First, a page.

A developer is working on a modular PocKit computer that works with magnetic modules. The computer has been in development since 2019, but the maker recently showed a demo video of a build running Linux with a Raspberry Pi Compute Module.
Project PocKit is somewhat similar to the modular Project Ara smartphone that Google showcased years ago and later scrapped, Liliputing also notes. The modular PocKit computer is housed in a housing made with a 3D printer. This shell houses the printed circuit board and the neodymium magnets used to secure the hardware modules.
By default, the computer uses a ‘Core’ with STM32 and ESP32 processors. However, the PocKit can also be expanded with a Raspberry Pi Compute Module for more computing power. Although the PocKit also works without a Compute Module, the mini PC also offers support for Linux thanks to the Raspberry Pi module, according to a video from the maker. The developer does not state which Compute Module is involved, but the demo video mentions a BCM2837B0 soc, which is used in the 2019 Raspberry Pi Compute Module 3+.
The developer also shows various modules, which the maker calls ‘blocks’. These blocks can be ‘clicked’ to the PocKit via magnets. The PocKit website states that there will be more than 24 such modules available. Furthermore, the computer would support WiFi and Bluetooth Low Energy, making the system suitable for IoT applications.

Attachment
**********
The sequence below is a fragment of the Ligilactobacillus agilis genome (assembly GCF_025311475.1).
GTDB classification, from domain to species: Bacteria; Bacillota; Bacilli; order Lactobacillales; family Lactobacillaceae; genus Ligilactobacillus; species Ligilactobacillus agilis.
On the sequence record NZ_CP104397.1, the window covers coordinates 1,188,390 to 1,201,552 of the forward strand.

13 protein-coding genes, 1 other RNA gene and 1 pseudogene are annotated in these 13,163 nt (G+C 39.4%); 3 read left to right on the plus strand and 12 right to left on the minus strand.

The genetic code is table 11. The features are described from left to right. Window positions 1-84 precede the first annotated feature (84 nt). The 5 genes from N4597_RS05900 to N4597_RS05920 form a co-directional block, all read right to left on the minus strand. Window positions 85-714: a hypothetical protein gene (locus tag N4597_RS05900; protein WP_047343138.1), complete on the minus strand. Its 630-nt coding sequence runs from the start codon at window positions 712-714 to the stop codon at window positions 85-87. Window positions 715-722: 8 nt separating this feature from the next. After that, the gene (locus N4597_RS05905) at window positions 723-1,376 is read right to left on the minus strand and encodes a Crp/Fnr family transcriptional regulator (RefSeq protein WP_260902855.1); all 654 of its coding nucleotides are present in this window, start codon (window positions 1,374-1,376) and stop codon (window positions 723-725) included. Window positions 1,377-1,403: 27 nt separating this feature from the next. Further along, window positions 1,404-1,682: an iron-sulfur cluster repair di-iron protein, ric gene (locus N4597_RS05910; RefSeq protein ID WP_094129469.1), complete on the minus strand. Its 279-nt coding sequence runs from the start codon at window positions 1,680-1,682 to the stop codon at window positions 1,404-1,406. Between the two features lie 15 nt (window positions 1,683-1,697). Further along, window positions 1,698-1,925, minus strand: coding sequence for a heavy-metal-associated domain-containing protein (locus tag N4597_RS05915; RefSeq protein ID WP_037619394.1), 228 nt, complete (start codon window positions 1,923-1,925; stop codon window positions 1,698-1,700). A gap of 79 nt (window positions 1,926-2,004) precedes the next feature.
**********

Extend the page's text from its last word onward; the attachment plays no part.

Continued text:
The creator shows different blocks, for example in a kind of Linux desktop mode. In it, the PocKit is equipped with a camera, an HDMI extension, microSD card reader, an RJ45 Ethernet connector, 3.5mm jack and a module with USB connections. The mini-pc can also be equipped with its own screen, with which the computer can be used as a handheld. To do this, the developer uses a joystick or trackpad that functions as a mouse and a small, Blackberry-esque keyboard. This build could also be equipped with a GPS module, temperature sensor or a LoRa kit.
Images via Project PocKit
In addition to the ability to run Linux with a Compute Module, the PocKit developer has previously shown other use cases. For example, the portable computer can be used as a smart plant sensor that measures the moisture of potting soil. This information can then be displayed on another PocKit with one or more small screens. Users can set certain hardware to automatically water the plants when the potting soil is too dry. The maker also shows a build in which the computer functions as an automatic hand soap pump.
The developer says on Reddit that Project PocKit is not yet completely finished. So it is not yet known when the mini PC will go on sale or what the suggested retail price will be. The developer does release updates about the status of the project on its website. In addition, the creator reports on Reddit that he will make some aspects of the project open-source so that people can create their own block modules.